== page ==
If you want to take an indeph look just go there: http://www.max-realms.com/modules/tutorials/guide_to_hdri_lighting.php

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ChristineWilde Reviewer says
I just know the silver ball method.

Just photgraph a refelecting ball (no color) with diffrent exposures. Merge them together with HDRshop.

If you want to take an indeph look just go there: http://www.max-realms.com/modules/tutorials/guide_to_hdri_lighting.php

Thanks for the link! I’ll have a read through of this tonight. Might pop down to my local garden centre this weekend to pick up a shiny ball too. :)

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Matthias_ says

make sure that there are no non-shiny areas! -Just my personal tip :P

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vibes35 Reviewer says

I know using a shiny ball definately has some advantages… I have heard though that one of the best ways to shoot using that method is with a decent zoom lense to eliminate reflection and minimize re-touching. WildMedia- I would say the best way to get started is to simply download a trial version of Photomatix and take the camera you have now and simply take 3 images to begin with at different exposure levels. Even better if your camera can do bracketed exposures… check the user manual… If not lock the aperature, ISO and take a few shots at different shutter speeds to space exposure at a -2,0,+2 level then use Photomatix to combine the 3 images.

ZonadeArte- I have spent roughly $800 on the tripod and pano setup + camera can get expensive for sure!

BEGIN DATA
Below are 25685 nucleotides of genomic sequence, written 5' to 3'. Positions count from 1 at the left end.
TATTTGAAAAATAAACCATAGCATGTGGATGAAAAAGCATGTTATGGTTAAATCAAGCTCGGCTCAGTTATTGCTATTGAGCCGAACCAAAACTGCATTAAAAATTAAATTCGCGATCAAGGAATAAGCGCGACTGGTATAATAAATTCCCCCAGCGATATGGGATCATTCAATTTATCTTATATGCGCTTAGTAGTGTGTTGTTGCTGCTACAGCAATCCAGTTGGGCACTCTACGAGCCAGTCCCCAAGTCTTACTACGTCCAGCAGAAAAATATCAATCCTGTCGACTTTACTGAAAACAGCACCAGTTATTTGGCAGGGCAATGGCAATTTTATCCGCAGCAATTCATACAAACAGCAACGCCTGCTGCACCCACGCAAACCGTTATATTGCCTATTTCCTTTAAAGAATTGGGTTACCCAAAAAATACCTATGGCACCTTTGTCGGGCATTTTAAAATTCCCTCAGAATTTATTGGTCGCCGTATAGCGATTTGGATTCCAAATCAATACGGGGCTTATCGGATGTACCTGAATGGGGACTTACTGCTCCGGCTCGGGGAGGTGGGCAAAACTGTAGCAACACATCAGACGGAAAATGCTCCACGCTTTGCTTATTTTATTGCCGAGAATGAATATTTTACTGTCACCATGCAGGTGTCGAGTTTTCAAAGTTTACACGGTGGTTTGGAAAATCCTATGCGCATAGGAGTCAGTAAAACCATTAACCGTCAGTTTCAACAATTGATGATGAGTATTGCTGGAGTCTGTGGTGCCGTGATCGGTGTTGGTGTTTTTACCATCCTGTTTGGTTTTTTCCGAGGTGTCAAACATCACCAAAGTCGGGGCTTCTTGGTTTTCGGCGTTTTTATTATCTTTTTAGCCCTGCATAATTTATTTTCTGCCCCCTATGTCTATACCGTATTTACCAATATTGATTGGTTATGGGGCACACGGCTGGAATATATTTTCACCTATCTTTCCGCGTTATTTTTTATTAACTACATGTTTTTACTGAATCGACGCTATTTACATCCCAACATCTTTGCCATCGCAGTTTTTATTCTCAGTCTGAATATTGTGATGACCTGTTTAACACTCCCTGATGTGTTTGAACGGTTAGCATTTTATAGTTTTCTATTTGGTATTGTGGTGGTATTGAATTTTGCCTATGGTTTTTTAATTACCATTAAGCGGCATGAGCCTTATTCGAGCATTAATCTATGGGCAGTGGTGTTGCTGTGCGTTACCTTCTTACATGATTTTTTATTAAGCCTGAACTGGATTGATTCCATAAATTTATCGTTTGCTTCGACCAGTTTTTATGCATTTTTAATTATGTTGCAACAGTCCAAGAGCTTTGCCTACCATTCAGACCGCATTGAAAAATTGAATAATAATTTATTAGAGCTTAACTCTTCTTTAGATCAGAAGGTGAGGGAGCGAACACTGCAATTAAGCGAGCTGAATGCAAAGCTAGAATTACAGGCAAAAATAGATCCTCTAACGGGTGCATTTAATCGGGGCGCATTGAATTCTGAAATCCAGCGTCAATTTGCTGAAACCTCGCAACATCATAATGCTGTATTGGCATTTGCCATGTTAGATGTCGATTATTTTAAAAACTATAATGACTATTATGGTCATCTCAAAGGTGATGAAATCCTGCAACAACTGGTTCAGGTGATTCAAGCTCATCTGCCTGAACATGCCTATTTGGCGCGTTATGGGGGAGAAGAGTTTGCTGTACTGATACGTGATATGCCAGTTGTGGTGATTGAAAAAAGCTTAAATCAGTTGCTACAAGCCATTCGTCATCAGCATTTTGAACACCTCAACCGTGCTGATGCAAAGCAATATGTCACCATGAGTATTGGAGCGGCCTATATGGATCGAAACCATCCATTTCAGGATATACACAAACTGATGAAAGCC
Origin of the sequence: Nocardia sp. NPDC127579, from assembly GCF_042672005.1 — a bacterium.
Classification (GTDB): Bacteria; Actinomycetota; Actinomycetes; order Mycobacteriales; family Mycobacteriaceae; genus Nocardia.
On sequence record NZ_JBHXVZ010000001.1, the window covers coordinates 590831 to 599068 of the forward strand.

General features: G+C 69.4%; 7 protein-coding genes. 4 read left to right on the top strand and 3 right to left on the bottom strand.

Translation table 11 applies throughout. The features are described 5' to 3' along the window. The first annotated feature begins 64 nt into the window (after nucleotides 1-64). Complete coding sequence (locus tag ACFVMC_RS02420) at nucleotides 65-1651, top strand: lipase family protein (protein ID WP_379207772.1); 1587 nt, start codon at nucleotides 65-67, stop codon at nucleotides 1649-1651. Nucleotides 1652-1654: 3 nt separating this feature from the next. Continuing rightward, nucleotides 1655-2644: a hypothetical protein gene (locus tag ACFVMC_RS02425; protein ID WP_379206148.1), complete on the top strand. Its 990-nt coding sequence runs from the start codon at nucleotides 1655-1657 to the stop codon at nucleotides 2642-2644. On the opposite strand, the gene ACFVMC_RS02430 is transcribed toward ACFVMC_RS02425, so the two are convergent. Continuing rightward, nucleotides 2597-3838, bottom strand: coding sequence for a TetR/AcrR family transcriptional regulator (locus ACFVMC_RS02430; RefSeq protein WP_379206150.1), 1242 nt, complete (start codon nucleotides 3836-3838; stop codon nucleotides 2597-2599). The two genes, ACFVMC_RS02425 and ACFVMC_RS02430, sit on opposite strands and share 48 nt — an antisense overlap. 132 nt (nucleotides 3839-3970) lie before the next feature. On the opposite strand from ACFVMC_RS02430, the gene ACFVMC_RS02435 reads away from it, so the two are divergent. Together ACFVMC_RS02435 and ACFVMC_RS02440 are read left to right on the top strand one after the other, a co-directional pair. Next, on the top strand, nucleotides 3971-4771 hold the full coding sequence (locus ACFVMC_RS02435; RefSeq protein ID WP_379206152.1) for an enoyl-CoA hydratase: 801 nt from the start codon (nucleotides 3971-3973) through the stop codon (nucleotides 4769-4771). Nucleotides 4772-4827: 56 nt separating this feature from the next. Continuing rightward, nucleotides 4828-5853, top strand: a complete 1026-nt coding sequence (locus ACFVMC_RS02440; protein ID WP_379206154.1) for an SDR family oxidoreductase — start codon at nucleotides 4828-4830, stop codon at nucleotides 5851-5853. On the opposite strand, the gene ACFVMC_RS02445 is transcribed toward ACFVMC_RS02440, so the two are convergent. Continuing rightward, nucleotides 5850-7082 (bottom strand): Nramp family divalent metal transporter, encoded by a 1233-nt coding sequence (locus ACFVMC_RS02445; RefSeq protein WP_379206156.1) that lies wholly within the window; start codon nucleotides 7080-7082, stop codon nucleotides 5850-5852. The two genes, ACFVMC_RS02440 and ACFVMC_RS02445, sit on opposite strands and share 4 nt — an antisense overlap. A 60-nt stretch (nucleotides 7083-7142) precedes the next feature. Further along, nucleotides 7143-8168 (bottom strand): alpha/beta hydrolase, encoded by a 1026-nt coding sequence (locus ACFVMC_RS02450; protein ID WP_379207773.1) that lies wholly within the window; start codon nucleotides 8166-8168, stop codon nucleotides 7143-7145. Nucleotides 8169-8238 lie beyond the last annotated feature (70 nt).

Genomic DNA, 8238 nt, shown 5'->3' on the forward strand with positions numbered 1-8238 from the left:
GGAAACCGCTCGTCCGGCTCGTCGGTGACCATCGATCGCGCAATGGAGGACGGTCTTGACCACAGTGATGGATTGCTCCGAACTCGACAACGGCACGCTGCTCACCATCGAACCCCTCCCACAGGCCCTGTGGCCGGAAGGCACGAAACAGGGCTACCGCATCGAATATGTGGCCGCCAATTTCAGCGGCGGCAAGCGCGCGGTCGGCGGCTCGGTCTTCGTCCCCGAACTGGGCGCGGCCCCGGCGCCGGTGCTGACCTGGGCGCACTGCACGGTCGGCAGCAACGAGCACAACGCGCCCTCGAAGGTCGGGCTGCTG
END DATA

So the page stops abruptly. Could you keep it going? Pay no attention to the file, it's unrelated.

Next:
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MarkBrodhuber Staff says

From my knowledge (which is very minimal) the shiny ball method it not the correct way to do it. It seems to be more of a jerry rigged solution. With Vibes’ solution being the real way to do it. Although, like he mentioned, its supposed to be done with a Fisheye lens. But I guess your method of shooting more photos at a higher res produces the same result with better quality.

I think the whole reason for the fisheye is to get a 180 degree shot to cut down on the amount of shots that need to be taken.

On a side note, this is only stuff I’ve pieced together. Never actually found one solid resource on this. Vibes, your write up is actually the most comprehensive I’ve seen that doesn’t use the shiny ball.

You should write a tutorial on it! If you submit it to Tuts+ you’d get paid for the tutorial. And it could be a two part tutorial. The first half on PhotoTuts and the second half on CGTuts. Just a thought.

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ChristineWilde Reviewer says

That’s an awesome idea Mark! Do it Vibes! :p

I wasn’t too keen on the idea of the shiny ball because of the reflections of the camera and tripod. I’m going to follow Vibes suggestions this weekend and see what I achieve. Got some nice countryside and hills near to where I live. Also Hundred Acre Woods ( Winnie the Pooh ) is just down the road from me which would make some nice panoramics.

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Matthias_ says

You can Remove yourself from the Ball method, by making a 90° turn, and then merge them together in HDRshop. Just take a look at: http://www.max-realms.com/modules/tutorials/guide_to_hdri_lighting.php